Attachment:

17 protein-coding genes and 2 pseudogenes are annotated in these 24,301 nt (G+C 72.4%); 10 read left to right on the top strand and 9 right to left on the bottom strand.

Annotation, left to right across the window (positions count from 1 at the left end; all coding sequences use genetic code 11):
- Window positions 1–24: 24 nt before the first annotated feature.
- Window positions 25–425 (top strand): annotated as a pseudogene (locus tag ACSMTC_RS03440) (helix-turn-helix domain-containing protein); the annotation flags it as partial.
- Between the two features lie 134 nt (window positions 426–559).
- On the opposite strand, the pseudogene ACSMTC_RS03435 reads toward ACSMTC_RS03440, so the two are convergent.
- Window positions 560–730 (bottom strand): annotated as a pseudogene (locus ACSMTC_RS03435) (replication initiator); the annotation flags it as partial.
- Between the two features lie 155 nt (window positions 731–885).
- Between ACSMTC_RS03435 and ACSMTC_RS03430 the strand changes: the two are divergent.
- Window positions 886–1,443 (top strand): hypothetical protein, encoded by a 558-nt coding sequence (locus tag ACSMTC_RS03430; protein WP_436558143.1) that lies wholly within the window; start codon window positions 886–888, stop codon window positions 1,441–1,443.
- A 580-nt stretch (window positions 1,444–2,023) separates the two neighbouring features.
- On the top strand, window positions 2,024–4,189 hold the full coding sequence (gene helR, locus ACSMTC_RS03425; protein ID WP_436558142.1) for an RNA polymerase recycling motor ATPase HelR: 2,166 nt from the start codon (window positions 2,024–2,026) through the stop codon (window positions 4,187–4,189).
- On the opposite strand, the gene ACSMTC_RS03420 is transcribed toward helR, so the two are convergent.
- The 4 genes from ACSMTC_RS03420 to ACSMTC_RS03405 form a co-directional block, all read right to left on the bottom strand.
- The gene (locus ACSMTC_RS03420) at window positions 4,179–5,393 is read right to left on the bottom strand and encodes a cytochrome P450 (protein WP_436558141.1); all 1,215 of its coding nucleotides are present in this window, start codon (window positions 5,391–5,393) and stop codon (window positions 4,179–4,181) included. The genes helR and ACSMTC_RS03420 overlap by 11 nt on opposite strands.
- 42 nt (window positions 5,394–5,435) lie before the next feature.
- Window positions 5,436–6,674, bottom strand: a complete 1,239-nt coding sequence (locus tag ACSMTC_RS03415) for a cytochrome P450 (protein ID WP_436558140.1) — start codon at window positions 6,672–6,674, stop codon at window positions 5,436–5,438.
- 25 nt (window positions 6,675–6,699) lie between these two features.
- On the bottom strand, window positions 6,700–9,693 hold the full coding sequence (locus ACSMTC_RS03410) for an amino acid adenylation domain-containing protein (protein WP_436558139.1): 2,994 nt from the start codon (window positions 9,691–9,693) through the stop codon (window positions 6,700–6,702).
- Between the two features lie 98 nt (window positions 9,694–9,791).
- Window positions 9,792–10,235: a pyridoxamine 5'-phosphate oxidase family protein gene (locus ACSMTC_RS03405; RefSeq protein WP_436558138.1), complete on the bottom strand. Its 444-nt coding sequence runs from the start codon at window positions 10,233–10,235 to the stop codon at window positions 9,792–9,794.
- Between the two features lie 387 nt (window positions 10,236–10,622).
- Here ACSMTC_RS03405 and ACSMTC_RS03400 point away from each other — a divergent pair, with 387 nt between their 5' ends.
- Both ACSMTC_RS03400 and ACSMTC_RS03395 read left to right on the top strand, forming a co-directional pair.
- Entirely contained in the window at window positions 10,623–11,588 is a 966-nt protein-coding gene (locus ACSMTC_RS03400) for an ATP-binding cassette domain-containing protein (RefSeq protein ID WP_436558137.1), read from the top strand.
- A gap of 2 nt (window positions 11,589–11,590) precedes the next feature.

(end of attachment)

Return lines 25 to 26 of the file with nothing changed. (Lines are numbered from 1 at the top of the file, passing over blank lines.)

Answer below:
- Entirely contained in the window at window positions 10,623–11,588 is a 966-nt protein-coding gene (locus ACSMTC_RS03400) for an ATP-binding cassette domain-containing protein (RefSeq protein ID WP_436558137.1), read from the top strand.
- A gap of 2 nt (window positions 11,589–11,590) precedes the next feature.